Question of the Week: November 28, 2019
“Why do shade trees vary in the intensity of their fall color from one year to the next?”
It’s been interesting how many people have asked this question this year – even including my very own wife! It’s surprising in light of the early first freeze – and how really cold that freeze was. Many of our best fall color trees lost their leaves overnight.
However, for the brave few that persisted – trees like Shumard red oaks, ornamental pears, and a few others, the colors seemed to intensify.
Our state isn’t known for blazing fall foliage, but we do get a reasonable share in most years. In general terms here are factors that contribute to giving us the very best fall color in Texas:
• Tree species. You’ll almost always get great color out of Chinese pistachios (reds, burgundy, yellows and oranges), pears (reds, burgundy, yellows and oranges), ginkgoes (golden yellow) and, where they’re adapted (primarily in East Texas) sweet gums (reds, burgundy, yellows and oranges). You’ll never get good fall color out of bur oaks or pecans. In between, you’ll often get good color from crape myrtles and red oaks.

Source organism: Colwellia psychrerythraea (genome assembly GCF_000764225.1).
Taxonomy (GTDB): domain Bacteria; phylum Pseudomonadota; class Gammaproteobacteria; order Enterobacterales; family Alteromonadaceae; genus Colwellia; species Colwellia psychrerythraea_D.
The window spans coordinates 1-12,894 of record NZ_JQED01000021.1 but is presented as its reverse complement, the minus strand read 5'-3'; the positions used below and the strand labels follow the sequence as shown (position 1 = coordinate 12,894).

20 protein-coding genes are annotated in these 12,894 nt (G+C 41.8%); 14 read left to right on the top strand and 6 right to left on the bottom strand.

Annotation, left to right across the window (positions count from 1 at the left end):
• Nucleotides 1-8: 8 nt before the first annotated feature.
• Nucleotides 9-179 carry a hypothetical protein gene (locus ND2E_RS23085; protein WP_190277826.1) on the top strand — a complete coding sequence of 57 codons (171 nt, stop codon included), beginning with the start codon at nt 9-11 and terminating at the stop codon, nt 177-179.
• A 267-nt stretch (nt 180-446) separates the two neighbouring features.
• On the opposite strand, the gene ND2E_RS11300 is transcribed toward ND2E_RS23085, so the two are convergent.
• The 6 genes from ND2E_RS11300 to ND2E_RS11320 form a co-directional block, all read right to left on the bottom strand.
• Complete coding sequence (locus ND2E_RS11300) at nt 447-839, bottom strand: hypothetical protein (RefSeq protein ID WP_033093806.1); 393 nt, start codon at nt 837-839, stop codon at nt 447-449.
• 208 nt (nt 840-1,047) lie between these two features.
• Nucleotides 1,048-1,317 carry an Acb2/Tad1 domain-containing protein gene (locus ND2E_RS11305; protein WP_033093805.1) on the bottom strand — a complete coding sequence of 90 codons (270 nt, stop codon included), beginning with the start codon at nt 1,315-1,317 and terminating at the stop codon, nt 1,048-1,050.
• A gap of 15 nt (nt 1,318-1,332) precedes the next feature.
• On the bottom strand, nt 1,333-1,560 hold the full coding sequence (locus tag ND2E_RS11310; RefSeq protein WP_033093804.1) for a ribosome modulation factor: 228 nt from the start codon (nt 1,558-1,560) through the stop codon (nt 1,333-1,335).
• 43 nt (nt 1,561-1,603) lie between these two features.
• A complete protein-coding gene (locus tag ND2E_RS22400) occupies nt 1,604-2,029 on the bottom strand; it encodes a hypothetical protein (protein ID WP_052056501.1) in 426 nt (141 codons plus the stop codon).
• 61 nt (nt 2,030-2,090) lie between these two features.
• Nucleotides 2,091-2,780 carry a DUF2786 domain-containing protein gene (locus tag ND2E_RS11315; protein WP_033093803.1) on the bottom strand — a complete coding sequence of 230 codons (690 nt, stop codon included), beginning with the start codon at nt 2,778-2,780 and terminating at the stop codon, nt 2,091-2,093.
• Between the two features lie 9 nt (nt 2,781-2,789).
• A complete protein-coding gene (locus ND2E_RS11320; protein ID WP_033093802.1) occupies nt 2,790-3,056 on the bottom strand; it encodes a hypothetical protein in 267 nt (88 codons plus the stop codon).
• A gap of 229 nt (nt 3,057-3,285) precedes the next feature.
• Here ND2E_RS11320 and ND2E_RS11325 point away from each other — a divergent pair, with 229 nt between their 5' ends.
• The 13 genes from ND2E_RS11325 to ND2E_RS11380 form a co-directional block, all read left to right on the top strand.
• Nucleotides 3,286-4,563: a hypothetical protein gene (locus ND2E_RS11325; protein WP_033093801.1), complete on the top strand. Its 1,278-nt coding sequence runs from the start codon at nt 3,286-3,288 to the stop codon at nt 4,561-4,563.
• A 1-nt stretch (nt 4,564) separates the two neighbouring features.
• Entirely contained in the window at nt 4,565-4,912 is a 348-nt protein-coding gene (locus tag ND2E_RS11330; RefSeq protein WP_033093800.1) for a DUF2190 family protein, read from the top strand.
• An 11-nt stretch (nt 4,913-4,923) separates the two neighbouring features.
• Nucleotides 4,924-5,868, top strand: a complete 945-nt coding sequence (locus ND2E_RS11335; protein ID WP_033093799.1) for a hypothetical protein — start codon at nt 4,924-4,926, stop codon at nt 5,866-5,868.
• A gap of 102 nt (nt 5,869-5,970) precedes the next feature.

• Exposure to cold. Red and yellow pigments don’t show up unless you have gradually lowering temperatures. Warm falls don’t promote good fall color.
• Average or below-average moisture. Wet falls promote continued new growth. That comes at the expense of fall color.
• Nitrogen. If your shade trees are in turf areas where you’re applying high-nitrogen fertilizers in September and into October, again the trees may stay vegetative too long.
• And then he said with a wink, there are just some years that are better than others.